Fogo de Chão
I thought of them as upscale Brazilian Benihana’s: the food is good, but you’re going for the uniqueness of the experience. It’s definitely not as showy as a Benihana’s: no twirling knives or flying food. A friend asked, what made it Brazilian steak? My first thought was of a cow letting out a shocked moo at getting it’s hindquarters waxed, but it’s the far more benign steak on a stake (or we did a meet for meat).
Great salad and sides
They have a reasonably stocked salad bar for the first course (with a variety of some things you don’t find everywhere, and some upscale ingredients) — most things I tried were good, a few things were curiously strong (but flavorful). And the second course is served with waiters having various meats on a stick, which they cut, carve, or de-skewer your portion to your plate. You have a simple dot-coaster, that you turn over from green (leave me alone) to red (feed the beast), and they will ask and attend to your culinary needs. Besides them getting the whole red-green meaning backwards, and concerning me about driving in Brazil, it worked well. There are lots of the waiters coming around with a wide variety of meats: pork, chicken, and steak — but I never saw any fishes for the pescatarians or lent observers (other than Lox at the salad bar), and while a vegetarian (like my wife) could theoretically fill up on salad bar, it probably wouldn’t be her preferred place. So it felt like Colorado surf and turf: “there’s no coast around here, son".
The food is very good, and being sort of a traveling Smörgåsbord, means you can try small portions of a variety of things: or pig out on the one thing you really like, depending on taste/style. But I think if you’re not doing it as a tasting menu style, then you’re missing out. I got to try small portions of many things, which makes me happy. My steak was a later carving, so we were getting to the tar-tar center, and little too twitching for me, but I ate around the edges and it was quite good, and I could have been more discretionary on which person I had carve (as they had different degrees of done-ness), and solve that problem. The chicken’s I tried, were perfectly prepared and tasted very good (one was bacon wrapped, the other wasn’t). The parmesan crusted pork was a bit on the pork-jerky side, but quite flavorful. Personally, I’m actually OK with overcooked and it leans towards my normal style, so it didn’t bug me at all. Others might prefer their pork with something closer to pink, than ash white, and a little less chew. They laid out a few sides that turned out to be a couple styles of potatoes that were good, and fried banana’s, which in the slightly dimmer light I hadn’t recognized until I tasted it (and was happily surprised with my pseudo-desert course). They did come by and offer deserts, but if you want to try a few different things that they impaled, you’re probably not going to have much room left for the sweets, so we all passed.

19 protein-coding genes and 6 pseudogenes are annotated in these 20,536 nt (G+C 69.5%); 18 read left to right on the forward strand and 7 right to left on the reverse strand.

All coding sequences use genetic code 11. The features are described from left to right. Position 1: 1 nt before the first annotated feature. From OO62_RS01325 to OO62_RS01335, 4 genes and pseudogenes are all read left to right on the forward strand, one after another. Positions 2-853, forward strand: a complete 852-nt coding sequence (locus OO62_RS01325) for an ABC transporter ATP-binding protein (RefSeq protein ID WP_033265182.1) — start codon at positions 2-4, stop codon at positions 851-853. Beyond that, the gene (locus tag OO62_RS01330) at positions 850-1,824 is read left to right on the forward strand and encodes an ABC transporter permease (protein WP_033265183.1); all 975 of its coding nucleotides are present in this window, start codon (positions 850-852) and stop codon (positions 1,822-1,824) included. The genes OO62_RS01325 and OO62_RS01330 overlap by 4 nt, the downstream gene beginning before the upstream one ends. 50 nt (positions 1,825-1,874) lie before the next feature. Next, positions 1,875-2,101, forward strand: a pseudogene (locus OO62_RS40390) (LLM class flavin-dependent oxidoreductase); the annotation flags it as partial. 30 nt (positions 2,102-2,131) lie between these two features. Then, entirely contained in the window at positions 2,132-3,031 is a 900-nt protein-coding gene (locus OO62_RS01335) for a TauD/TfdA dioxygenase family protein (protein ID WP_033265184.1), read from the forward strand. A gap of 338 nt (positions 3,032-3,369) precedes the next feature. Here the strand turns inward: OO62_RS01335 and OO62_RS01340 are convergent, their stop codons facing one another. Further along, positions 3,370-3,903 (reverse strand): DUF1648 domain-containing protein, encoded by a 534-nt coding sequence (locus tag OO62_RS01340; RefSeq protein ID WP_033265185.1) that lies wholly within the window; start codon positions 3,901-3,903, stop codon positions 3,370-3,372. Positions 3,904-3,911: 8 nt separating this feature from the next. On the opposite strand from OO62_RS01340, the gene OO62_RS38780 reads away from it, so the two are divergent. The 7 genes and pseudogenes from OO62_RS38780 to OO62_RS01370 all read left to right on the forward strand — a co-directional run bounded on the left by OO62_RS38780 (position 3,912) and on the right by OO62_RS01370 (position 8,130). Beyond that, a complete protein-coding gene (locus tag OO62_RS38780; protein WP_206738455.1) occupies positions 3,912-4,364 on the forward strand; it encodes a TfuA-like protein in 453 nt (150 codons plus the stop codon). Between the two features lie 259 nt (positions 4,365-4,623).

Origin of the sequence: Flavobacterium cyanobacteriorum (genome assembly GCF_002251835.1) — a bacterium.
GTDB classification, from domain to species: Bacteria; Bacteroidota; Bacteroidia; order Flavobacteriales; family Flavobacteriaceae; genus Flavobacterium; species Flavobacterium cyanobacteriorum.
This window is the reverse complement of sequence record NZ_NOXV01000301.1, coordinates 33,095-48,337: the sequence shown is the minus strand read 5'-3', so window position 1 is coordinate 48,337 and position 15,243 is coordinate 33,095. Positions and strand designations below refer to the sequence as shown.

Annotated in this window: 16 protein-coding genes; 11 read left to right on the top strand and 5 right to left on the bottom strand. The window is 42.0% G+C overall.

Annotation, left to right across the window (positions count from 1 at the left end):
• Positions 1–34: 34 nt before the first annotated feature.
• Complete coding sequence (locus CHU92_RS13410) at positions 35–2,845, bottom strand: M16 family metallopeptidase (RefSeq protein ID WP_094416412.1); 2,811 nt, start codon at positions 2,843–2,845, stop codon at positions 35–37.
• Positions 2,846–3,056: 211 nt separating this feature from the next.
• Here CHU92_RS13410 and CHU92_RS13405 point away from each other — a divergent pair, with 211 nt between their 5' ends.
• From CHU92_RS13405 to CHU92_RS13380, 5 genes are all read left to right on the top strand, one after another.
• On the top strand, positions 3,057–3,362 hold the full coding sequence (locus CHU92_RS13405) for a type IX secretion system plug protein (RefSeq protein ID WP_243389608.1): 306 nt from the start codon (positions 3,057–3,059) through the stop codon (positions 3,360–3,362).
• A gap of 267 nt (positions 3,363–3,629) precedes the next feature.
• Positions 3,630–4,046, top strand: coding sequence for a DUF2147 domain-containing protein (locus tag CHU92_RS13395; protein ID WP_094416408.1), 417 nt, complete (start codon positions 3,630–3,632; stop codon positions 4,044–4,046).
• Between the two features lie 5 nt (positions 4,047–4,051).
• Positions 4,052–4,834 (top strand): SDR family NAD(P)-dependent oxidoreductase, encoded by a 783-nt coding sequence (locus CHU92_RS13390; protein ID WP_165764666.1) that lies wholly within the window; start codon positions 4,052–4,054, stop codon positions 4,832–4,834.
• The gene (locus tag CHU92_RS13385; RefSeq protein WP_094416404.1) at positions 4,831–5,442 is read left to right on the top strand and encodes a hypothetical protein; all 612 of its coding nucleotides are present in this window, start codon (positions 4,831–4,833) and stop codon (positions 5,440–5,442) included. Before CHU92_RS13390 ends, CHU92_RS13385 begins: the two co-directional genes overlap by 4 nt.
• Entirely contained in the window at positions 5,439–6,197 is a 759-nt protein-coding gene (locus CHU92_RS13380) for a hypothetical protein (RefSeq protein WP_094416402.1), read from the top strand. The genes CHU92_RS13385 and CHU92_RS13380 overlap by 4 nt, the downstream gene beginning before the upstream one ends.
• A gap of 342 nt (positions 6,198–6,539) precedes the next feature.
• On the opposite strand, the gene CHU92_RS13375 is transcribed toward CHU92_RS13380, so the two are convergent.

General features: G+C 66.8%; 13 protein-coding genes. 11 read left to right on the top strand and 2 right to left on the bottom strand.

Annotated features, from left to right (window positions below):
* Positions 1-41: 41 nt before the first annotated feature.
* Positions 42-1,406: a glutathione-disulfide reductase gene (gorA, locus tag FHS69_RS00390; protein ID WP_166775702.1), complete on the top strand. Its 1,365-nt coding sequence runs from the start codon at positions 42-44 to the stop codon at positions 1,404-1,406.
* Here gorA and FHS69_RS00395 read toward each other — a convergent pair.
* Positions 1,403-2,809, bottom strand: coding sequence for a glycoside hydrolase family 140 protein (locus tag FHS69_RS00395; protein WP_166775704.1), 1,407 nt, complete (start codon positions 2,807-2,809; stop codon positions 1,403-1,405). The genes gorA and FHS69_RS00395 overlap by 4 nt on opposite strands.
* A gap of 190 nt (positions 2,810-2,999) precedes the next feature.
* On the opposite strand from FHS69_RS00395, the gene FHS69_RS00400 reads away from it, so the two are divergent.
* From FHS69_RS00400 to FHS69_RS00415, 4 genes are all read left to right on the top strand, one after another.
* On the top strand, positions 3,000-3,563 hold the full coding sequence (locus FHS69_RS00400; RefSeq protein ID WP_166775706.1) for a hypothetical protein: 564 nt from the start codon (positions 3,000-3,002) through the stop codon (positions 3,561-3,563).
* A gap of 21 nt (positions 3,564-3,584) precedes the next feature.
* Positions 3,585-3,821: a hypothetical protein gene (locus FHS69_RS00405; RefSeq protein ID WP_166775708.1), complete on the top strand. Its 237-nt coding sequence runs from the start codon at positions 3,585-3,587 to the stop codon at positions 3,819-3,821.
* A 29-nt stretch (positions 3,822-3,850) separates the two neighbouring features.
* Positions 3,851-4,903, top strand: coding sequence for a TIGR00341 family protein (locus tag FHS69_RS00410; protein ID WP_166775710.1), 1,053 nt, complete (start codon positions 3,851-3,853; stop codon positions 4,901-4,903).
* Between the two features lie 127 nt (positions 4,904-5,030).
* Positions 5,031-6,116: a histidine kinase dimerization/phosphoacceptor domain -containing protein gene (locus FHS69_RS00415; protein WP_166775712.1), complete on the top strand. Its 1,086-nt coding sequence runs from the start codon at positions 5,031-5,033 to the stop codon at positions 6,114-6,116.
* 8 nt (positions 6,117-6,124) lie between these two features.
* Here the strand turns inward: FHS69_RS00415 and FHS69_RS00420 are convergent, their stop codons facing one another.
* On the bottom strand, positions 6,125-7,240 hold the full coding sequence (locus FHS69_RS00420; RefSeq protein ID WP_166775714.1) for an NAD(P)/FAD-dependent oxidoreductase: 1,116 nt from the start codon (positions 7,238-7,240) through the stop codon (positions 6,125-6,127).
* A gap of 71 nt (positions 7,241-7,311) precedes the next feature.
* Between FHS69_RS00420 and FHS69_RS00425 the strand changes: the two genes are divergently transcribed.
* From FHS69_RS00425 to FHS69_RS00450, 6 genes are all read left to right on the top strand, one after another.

This wasn’t a sauced or complexly prepared food, nor exotic tastes: more like a good steak and potatoes kind of fare — fairly simple, well seasoned and well prepared. I enjoyed that. The atmosphere was perfect for what I wanted. Nice enough, while still be casual enough. Loud enough that you could have a comfortable dinner conversation without having to talk in whispered tones — but not so loud that you had to strain to hear or project. It had enough diners to feel popular enough, without being completely full, and or rushed. (Hey it was a Thurs night). And the service was prompt, but we could eat at our own pace: the waitstaff attentive and available, without being intrusive — and willing to take some group photos as required. They asked a few times if this was a special event, and I got the impression they were prepared to do something Brazilian for us, if it was. But alas, it was just a meal amongst friends — and no other diners were called out, so we missed out on the displays of Capoeira.
I learned that I was slow to experimenting with this latest food trend, as lots of others I've talked to have tried Fogo, or other Brazilian places like it. I got a few comments from others that they enjoyed Fogo, but had found a more preferred Brazilian place somewhere else. (We live in a high enough population density area that there’s plenty of competition for trendy foods).
For a price...
While it was a nice experience, it was pricier than I had expected, at about $70/plate with tip — and we were a non-alchohol (but after-meal coffee) table. I imagine wine and desert could easily have topped $100/plate. So while I thoroughly enjoyed the meal, and don't balk at the price (nor feel cheated) for a unique experience, and I would gladly return with friends/family if they wanted the experience, it wasn’t what I could call a great value. I’ve eaten at places with a Michelin star or two for less, and those starred restaurants food was definitely better. Heck, if you like only a one dish experience, a Morton’s or Ruth’s Chris could probably exceed the pure food quality. And I lean towards fish, and I’m not a big dinner eater anyways. This place would definitely rank higher for those with larger appetites and lean towards the hoofed forms of protein, and you get a much more varied meal than at traditional steakhouses. So the food was good, without being so good that it was distracting from the conversation and the people you were sharing the meal with… this wasn’t one of those exceptional places where the food overpowers the companionship and you want to say, “shut up and let me enjoy this”. So for me it was just right — good enough that everyone is going be well fed, have a pleasant and un-common experience, and when it stands out in your memories, it’s more likely to be for the companionship or experience than any culinary achievement. And that’s OK.